Candida albicans is a unicellular budding fungus that forms part of normal gut or genitalia microflora. In immunocompromized humans, however, C. albicans becomes an important opportunistic pathogen that can cause mortality. C. albicans is unique among other fungal pathogens by having an ability to infect divers sites of human body, including skin, nails, mucosal surfaces, as well as any other tissues or inner organs. In the laboratory, this fungus demonstrates an impressive ability to flourish under extreme pH and temperatures, as well as in other extreme environments. C. albicans possesses an acute ability to counter act the environmental stresses and to mount adequate phenotypic responses.
We made the remarkable discovery that C. albicans evolved an unusual mechanism of survival in adverse environments that cause lethality or inhibit growth. Using four different environments, we demonstrated that this naturally diploid microbe survived in a specific environment by altering a specific chromosome. Alterations included loss and gain of the entire chromosomes or loss and gain of the large portions of chromosomes. For example, survival on the medium containing the toxic sugar L-sorbose involved predominantly the formation of monosomy of chromosome 5 (Ch5).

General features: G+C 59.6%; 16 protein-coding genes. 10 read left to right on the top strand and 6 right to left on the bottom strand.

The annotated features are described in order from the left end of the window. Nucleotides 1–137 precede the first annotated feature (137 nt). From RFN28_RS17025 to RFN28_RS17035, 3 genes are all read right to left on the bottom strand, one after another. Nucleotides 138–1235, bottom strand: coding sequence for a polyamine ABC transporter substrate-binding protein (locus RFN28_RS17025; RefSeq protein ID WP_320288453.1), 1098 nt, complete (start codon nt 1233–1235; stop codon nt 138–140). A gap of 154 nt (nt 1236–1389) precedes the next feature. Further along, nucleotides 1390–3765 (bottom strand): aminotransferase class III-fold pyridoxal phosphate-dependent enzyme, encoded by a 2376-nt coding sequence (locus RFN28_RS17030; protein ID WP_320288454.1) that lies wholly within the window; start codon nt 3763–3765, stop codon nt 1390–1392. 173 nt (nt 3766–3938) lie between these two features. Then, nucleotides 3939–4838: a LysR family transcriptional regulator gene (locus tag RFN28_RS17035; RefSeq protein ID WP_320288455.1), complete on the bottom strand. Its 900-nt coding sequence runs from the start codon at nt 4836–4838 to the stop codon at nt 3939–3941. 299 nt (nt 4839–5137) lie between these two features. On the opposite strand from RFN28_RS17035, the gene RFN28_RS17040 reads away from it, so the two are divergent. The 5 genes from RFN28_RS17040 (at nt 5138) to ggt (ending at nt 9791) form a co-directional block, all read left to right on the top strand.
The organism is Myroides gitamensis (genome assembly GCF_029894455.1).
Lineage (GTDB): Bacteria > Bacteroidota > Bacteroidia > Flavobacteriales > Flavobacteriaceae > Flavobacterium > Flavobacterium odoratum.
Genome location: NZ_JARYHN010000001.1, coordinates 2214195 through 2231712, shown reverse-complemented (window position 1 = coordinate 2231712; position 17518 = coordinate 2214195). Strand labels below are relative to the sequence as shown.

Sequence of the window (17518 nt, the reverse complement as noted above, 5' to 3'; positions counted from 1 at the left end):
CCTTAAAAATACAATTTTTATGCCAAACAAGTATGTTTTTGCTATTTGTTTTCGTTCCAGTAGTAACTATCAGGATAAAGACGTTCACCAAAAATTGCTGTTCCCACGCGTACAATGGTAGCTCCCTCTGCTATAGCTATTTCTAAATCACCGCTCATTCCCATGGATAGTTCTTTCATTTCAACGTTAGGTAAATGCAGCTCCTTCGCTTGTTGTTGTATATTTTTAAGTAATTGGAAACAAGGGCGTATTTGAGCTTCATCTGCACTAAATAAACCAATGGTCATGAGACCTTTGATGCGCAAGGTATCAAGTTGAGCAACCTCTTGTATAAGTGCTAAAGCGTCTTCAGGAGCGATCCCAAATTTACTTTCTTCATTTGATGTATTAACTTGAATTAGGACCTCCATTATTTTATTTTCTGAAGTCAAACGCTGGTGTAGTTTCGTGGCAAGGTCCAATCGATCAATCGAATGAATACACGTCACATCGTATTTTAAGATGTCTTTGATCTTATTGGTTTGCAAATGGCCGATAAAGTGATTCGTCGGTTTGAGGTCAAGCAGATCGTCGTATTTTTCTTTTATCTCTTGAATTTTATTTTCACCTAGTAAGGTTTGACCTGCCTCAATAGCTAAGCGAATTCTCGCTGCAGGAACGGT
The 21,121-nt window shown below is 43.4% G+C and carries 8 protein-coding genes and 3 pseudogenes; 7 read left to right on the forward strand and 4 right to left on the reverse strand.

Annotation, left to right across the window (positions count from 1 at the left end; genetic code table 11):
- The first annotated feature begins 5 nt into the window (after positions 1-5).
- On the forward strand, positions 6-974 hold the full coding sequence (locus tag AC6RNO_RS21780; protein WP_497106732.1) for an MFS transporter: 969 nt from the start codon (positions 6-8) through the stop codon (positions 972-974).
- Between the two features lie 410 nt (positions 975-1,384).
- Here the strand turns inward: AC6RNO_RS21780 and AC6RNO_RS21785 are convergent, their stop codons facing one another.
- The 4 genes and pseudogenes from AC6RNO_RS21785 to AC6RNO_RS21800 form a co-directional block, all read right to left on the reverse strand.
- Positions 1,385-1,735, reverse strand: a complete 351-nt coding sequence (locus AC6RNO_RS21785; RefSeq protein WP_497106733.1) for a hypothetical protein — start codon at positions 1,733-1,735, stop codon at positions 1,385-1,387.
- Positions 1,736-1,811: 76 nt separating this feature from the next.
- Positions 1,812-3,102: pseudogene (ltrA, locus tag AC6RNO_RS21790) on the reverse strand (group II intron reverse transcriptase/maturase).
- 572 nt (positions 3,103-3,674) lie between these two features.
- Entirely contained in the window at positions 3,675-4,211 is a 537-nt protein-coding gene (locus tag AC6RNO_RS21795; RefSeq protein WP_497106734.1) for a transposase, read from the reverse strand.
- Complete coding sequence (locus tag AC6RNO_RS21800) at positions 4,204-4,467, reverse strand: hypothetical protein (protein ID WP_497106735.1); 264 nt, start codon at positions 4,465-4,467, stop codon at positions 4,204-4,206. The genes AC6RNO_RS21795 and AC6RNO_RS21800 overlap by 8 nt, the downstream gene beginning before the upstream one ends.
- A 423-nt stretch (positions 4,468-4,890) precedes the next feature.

- Chromosome 5 monosomy of Candida albicans controls susceptibility to various toxic agents, including major antifungals. Antimicrob Agents Chemother. 57, 5026-36. (2013 Oct 01).
- Transcriptional regulatory circuitries in the human pathogen Candida albicans involving sense--antisense interactions. Genetics. 190, 537-47. (2012 Feb 01).
- High-frequency genetic contents variations in clinical Candida albicans isolates. Biol Pharm Bull. 34, 624-31. (2011 Jan 01).